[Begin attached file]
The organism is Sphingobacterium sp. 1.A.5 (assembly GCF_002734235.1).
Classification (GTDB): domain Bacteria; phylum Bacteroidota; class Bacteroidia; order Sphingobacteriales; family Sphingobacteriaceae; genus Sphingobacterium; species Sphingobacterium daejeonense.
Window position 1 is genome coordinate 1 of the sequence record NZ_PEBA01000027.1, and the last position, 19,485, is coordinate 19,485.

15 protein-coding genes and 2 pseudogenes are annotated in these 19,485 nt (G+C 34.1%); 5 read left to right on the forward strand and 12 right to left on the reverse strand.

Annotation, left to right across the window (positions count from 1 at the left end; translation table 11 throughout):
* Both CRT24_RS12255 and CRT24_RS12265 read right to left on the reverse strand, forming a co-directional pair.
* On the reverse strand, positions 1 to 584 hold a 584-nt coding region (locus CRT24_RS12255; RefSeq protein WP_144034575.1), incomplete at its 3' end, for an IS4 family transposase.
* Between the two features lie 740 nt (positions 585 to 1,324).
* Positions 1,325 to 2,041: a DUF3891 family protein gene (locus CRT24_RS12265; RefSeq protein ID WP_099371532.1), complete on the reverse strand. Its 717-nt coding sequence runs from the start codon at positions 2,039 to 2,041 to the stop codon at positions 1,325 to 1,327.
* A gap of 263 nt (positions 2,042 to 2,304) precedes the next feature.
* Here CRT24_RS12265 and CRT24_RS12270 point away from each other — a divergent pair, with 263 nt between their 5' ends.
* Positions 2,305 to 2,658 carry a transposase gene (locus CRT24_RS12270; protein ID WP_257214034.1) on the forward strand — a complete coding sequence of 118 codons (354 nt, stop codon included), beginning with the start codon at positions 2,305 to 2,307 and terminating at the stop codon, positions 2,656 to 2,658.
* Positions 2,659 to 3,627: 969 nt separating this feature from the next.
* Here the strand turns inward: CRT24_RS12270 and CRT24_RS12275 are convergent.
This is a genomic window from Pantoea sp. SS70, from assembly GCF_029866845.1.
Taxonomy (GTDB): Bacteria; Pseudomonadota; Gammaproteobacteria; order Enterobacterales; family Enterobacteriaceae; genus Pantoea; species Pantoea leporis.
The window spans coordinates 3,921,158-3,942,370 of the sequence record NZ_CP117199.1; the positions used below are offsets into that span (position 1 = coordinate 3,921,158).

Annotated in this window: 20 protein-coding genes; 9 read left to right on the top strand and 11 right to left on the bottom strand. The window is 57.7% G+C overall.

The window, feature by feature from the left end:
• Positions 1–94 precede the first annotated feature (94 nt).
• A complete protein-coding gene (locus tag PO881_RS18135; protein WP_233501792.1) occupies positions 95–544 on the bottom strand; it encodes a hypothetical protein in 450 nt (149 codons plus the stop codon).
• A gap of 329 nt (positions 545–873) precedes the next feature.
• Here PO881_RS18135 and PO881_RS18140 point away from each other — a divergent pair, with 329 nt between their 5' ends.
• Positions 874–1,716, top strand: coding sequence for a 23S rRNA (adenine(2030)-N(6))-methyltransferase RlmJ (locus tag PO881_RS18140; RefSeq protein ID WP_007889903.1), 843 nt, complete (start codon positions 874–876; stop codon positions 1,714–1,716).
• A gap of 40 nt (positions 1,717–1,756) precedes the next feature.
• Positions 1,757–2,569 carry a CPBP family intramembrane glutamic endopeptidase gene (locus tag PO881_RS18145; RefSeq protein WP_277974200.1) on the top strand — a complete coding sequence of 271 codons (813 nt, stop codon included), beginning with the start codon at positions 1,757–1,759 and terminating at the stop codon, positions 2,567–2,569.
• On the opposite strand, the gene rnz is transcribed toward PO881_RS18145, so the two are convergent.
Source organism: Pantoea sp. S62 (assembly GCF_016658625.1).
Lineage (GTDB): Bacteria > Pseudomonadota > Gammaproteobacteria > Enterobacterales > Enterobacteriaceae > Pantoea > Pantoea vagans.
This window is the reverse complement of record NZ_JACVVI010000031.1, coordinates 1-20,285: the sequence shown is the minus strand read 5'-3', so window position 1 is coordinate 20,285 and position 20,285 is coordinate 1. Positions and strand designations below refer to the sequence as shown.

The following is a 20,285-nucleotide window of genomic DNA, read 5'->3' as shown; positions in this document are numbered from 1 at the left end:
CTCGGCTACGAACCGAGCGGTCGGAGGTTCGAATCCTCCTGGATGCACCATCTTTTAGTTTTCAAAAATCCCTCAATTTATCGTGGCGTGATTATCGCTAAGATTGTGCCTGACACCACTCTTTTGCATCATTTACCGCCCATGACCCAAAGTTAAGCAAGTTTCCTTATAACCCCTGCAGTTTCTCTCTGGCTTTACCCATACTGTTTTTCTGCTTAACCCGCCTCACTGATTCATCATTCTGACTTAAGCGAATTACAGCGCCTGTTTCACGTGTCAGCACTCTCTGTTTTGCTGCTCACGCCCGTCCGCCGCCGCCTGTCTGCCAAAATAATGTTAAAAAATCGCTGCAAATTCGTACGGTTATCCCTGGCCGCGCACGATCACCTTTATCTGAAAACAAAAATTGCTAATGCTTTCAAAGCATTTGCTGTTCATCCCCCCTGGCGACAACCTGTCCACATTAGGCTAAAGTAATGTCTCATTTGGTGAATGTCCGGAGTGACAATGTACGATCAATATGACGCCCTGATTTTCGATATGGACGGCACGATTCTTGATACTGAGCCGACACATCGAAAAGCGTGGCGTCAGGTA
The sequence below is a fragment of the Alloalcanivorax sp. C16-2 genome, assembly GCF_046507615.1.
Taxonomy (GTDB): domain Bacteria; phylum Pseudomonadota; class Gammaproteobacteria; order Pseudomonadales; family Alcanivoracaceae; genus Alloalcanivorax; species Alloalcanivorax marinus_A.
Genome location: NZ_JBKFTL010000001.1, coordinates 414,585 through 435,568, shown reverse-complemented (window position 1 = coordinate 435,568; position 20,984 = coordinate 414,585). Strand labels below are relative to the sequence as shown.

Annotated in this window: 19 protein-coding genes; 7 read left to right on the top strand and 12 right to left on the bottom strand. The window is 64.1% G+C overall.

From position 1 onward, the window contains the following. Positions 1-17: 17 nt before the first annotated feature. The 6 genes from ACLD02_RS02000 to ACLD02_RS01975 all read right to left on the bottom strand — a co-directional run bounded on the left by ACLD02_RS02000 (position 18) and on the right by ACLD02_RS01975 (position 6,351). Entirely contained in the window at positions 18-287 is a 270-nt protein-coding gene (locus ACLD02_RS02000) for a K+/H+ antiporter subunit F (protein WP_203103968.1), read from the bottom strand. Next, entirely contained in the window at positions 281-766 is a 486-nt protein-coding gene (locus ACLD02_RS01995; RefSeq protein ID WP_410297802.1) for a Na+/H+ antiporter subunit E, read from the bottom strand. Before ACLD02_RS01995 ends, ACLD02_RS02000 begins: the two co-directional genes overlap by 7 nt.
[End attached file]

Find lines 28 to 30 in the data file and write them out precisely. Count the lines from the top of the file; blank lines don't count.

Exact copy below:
Source organism: Pantoea sp. S62 (assembly GCF_016658625.1).
Lineage (GTDB): Bacteria > Pseudomonadota > Gammaproteobacteria > Enterobacterales > Enterobacteriaceae > Pantoea > Pantoea vagans.
This window is the reverse complement of record NZ_JACVVI010000031.1, coordinates 1-20,285: the sequence shown is the minus strand read 5'-3', so window position 1 is coordinate 20,285 and position 20,285 is coordinate 1. Positions and strand designations below refer to the sequence as shown.